Cotton told The Herald on Monday that he's looking forward to Saturday night for two reasons: facing his good friend Coley, while also getting a chance to go back to his former stomping ground in Americus and eat at one of his favorite restaurants, Amelia's, which is located in the Historic Windsor Hotel.

"It's gonna be a good one, man. I think I left the team in good shape and he's doing a good job over there with those guys and I can't wait to come back and see how far they've come," Cotton said. "Of course, I can't come back to Americus without going to the Windsor. Got to have some dinner while I'm town."

Now in his new town of Cordele, Cotton said he sees the Cougars as a work in progress. But one that he doesn't think will take long to find success.

"I've got an up-tempo style of game that I am trying to coach and I believe in defense before anything else, so they've just to got get adjusted to what I'm looking for; my personality, things like that," Cotton said. "We've got talent, for sure. And as long as I can motivate these kids and get them to self-motivate themselves, we're gonna be all right."

-------------------------

LEE COUNTY GIRLS START FAST:

In just the third year under Lady Trojans coach Fran McPherson, the Lee County girls seem to be headed in the right direction.

Making their first appearance in The Herald's Top 5 poll at No. 3 was a big jump for a team that went 8-17 last season, as well as the season before.

But this year, the Lady Trojans jumped up to a fast start, going 5-0 before losing their first game to Washington County in its Thanksgiving tournament. Though, Lee would bounce right back, beating Warren County the next day behind 27 points from Lindsey Crawford.

And McPherson makes no bones about why her team is having so much success early on: Crawford, the 6-foot-1, senior center, hadn't scored fewer than 20 points a game in the first six before a 58-55 loss to Westover on Tuesday night. Crawford finished with 17, while DeQuenna Moore added 14.

"She's just playing right now," McPherson said recently of Crawford, who is averaging 22.4 points a game. "Playing hard, motivating her teammates. It's just what we need."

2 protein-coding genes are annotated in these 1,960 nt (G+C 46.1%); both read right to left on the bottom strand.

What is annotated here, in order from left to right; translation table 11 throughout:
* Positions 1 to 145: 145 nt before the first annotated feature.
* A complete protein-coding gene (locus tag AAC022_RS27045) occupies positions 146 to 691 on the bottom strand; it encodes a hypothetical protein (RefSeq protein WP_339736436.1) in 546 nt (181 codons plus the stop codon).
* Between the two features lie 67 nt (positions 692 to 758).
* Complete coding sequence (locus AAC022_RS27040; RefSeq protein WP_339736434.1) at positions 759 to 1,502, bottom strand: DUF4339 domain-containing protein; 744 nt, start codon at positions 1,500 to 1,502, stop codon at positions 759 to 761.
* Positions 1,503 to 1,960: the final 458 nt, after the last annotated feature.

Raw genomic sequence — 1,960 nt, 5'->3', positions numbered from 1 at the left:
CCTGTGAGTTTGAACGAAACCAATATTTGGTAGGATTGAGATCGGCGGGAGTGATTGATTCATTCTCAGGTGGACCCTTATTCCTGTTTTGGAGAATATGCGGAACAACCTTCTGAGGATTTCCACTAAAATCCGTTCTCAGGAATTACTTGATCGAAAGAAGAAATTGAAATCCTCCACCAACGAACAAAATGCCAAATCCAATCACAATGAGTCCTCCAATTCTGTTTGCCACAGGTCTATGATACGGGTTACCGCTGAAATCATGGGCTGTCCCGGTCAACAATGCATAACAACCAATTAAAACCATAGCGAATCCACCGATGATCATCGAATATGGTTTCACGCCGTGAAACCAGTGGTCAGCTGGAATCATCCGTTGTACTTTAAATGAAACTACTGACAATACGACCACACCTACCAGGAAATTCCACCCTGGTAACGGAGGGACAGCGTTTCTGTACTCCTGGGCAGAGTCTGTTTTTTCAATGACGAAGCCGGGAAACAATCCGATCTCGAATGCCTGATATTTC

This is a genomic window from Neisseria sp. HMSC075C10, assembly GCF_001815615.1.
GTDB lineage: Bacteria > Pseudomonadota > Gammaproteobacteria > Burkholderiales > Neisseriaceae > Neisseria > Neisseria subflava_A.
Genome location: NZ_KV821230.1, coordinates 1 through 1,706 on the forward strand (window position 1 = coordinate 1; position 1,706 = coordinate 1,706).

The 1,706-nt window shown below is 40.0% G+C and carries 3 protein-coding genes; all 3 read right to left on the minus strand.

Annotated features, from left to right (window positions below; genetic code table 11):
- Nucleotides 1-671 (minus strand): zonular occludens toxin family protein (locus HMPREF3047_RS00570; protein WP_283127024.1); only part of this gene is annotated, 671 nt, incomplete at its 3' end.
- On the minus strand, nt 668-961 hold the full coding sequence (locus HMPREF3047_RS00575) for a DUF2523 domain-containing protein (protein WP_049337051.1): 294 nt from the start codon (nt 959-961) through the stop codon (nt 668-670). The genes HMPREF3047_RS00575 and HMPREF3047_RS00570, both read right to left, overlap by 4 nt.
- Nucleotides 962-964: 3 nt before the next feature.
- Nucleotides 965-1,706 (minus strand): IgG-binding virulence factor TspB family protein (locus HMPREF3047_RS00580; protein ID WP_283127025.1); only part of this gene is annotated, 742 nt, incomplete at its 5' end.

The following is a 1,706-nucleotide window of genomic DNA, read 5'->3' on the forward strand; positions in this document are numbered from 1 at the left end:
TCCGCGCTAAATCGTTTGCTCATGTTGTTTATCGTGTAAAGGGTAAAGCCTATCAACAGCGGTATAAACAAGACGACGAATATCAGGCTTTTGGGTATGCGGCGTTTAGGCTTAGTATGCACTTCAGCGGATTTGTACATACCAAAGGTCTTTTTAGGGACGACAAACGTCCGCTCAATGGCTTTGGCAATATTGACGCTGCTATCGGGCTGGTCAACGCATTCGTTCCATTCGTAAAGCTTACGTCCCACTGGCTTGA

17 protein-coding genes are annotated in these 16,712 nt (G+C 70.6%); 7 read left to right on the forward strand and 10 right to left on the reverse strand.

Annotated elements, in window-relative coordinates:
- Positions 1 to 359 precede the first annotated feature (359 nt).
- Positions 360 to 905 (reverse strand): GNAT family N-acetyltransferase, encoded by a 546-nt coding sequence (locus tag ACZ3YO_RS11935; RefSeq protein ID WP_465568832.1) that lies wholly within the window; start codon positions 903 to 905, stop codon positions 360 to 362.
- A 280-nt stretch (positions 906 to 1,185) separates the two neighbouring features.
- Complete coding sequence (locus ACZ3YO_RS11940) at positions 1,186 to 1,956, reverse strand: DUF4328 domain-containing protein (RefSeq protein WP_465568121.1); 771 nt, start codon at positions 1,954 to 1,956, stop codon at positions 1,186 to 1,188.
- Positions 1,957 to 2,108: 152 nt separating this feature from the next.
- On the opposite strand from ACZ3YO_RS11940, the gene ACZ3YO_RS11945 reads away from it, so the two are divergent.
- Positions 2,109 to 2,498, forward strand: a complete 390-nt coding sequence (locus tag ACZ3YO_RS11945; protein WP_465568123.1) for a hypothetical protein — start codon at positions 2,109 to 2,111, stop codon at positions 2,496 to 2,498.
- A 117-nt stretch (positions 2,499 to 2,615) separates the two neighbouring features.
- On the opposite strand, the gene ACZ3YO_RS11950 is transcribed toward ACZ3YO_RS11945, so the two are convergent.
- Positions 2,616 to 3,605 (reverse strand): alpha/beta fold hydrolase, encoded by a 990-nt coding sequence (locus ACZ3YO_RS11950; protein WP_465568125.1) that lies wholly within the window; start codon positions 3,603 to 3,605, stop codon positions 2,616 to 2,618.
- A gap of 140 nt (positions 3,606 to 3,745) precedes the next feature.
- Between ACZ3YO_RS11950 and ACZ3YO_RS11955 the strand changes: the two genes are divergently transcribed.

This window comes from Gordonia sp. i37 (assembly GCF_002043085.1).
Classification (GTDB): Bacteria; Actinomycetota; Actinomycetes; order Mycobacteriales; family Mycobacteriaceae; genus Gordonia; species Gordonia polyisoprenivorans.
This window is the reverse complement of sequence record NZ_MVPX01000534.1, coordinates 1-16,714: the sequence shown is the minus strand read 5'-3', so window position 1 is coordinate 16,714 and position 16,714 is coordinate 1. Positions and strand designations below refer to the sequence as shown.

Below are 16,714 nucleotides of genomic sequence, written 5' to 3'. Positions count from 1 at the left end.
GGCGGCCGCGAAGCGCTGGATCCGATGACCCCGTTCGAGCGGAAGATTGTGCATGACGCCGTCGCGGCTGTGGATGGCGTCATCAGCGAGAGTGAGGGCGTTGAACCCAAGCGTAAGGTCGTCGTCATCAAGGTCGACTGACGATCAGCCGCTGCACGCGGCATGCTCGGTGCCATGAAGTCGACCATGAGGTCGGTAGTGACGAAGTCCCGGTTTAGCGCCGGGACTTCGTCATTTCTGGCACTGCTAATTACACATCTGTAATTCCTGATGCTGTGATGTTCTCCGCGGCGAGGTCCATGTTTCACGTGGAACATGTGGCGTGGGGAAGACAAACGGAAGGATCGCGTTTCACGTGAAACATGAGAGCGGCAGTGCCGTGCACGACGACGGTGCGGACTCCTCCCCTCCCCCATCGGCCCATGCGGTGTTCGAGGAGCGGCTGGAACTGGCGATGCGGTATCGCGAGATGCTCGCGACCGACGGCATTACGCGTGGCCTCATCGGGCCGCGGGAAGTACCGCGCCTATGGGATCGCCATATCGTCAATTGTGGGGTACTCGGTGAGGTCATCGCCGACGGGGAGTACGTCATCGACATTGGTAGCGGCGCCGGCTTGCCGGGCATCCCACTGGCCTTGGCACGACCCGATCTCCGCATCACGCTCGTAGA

Lee County gets back into action Friday when it hosts Worth County at 7 p.m.

Meanwhile, the Lee County boys team, coached by McPherson's husband, Tim, still is winless on the year at 0-4, but will get another chance to get on the board Friday when the Rams travel to Leesburg. Their game will start immediately after the girls.

---------------------

TERRELL ACADEMY'S BOYS SEASON GETS LATE START -- FOR GOOD REASON:

In Eagles boys coach Rundy Foster's case, good things might just come to those who wait.

Foster's bunch played their first game of the season Tuesday night -- a 52-31 stomping of Tiftarea -- though it came a solid week behind most of the other area GISA programs.

That's primarily because Terrell, which belongs GISA Class A -- the smallest classification in the private school sector -- had to wait for many of its football players to finish the recently completed season before it even had enough to field a team.

Of course, the wait was worth it as the Eagles won their second consecutive state football championship with a win against Thomas Jefferson -- the same team they beat last year for the title.

"Three of the four guys who came up big fpr us against Tiftarea had been playing football, so you can see why it was important to get them back," said Foster of Riley Davis (19 points), Nick Beaver and Jonathan Farr (eight rebounds apiece). "Clay Willis, who scored 13 points, didn't play football, but Caleb White, who had six assists, did. So we needed to (wait the football season) out for those guys."

And while Foster says it's too early to start thinking about a state title in basketball to go along with the one in football, he was high on this year's team after a 15-9 season in 2008.

"This group is just more cohesive than I've had in the past; they play a lot more together and really have that not-wanting-to-ever-lose attitude," Foster said. "We were ahead, 26-13, at halftime against Tiftarea, (and never looked back.) It was just a good effort."

Noticeably absent from those football-turned-basketball-player names that were mentioned were the Eagles' two Coles: Cole Phillips, star quarterback, and Cole Byrd, Terrell's star running back.

However, neither play basketball, said Foster.

"They're great athletes, no doubt, he said. "But I think they're just focused on (their futures) in football right now."

The defending Class A champ TAE girls, meanwhile, lost to Tiftarea, 67-44, in the earlier game Tuesday and fell to 1-3 on the season.

Both teams get back in action Friday when Brookwood comes to town. The girls game begins at 6 p.m., immediately followed by the boys game.